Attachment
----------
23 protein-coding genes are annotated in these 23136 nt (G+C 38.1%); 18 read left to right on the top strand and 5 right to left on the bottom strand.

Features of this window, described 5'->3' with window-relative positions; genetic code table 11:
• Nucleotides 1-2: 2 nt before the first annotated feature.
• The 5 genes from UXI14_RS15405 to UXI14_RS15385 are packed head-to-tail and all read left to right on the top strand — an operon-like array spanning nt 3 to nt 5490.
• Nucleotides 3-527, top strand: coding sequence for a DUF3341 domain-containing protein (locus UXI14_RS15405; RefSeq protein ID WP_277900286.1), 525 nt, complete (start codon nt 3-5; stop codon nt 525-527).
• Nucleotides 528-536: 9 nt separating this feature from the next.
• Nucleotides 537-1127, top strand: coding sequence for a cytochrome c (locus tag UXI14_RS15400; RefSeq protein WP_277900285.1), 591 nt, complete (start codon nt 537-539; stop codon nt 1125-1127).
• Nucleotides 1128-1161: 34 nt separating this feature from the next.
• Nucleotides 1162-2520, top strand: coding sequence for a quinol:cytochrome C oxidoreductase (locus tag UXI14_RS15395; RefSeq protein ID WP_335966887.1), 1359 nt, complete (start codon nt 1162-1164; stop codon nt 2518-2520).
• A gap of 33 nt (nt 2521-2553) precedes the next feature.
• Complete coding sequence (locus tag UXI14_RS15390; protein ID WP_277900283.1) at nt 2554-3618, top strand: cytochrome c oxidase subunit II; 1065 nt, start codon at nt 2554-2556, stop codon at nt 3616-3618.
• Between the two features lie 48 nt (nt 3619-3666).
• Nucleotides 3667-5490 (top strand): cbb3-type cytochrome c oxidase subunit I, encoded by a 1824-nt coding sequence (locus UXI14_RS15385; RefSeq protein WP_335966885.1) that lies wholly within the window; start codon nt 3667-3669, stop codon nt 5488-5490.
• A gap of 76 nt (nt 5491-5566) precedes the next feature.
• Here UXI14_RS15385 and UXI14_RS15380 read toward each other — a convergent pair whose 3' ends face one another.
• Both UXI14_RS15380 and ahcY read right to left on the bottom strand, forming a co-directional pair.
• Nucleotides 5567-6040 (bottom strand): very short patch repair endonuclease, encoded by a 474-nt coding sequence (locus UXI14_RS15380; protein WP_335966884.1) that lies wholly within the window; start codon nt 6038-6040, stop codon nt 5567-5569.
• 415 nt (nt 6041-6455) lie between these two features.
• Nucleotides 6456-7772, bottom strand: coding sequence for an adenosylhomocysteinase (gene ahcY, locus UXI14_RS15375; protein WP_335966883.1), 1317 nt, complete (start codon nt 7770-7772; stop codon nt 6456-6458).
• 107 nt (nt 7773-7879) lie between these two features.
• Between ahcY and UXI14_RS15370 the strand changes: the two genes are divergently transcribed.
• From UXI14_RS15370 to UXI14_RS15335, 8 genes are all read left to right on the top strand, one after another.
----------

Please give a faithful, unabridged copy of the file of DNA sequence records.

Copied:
23 protein-coding genes are annotated in these 23136 nt (G+C 38.1%); 18 read left to right on the top strand and 5 right to left on the bottom strand.

Features of this window, described 5'->3' with window-relative positions; genetic code table 11:
• Nucleotides 1-2: 2 nt before the first annotated feature.
• The 5 genes from UXI14_RS15405 to UXI14_RS15385 are packed head-to-tail and all read left to right on the top strand — an operon-like array spanning nt 3 to nt 5490.
• Nucleotides 3-527, top strand: coding sequence for a DUF3341 domain-containing protein (locus UXI14_RS15405; RefSeq protein ID WP_277900286.1), 525 nt, complete (start codon nt 3-5; stop codon nt 525-527).
• Nucleotides 528-536: 9 nt separating this feature from the next.
• Nucleotides 537-1127, top strand: coding sequence for a cytochrome c (locus tag UXI14_RS15400; RefSeq protein WP_277900285.1), 591 nt, complete (start codon nt 537-539; stop codon nt 1125-1127).
• Nucleotides 1128-1161: 34 nt separating this feature from the next.
• Nucleotides 1162-2520, top strand: coding sequence for a quinol:cytochrome C oxidoreductase (locus tag UXI14_RS15395; RefSeq protein ID WP_335966887.1), 1359 nt, complete (start codon nt 1162-1164; stop codon nt 2518-2520).
• A gap of 33 nt (nt 2521-2553) precedes the next feature.
• Complete coding sequence (locus tag UXI14_RS15390; protein ID WP_277900283.1) at nt 2554-3618, top strand: cytochrome c oxidase subunit II; 1065 nt, start codon at nt 2554-2556, stop codon at nt 3616-3618.
• Between the two features lie 48 nt (nt 3619-3666).
• Nucleotides 3667-5490 (top strand): cbb3-type cytochrome c oxidase subunit I, encoded by a 1824-nt coding sequence (locus UXI14_RS15385; RefSeq protein WP_335966885.1) that lies wholly within the window; start codon nt 3667-3669, stop codon nt 5488-5490.
• A gap of 76 nt (nt 5491-5566) precedes the next feature.
• Here UXI14_RS15385 and UXI14_RS15380 read toward each other — a convergent pair whose 3' ends face one another.
• Both UXI14_RS15380 and ahcY read right to left on the bottom strand, forming a co-directional pair.
• Nucleotides 5567-6040 (bottom strand): very short patch repair endonuclease, encoded by a 474-nt coding sequence (locus UXI14_RS15380; protein WP_335966884.1) that lies wholly within the window; start codon nt 6038-6040, stop codon nt 5567-5569.
• 415 nt (nt 6041-6455) lie between these two features.
• Nucleotides 6456-7772, bottom strand: coding sequence for an adenosylhomocysteinase (gene ahcY, locus UXI14_RS15375; protein WP_335966883.1), 1317 nt, complete (start codon nt 7770-7772; stop codon nt 6456-6458).
• 107 nt (nt 7773-7879) lie between these two features.
• Between ahcY and UXI14_RS15370 the strand changes: the two genes are divergently transcribed.
• From UXI14_RS15370 to UXI14_RS15335, 8 genes are all read left to right on the top strand, one after another.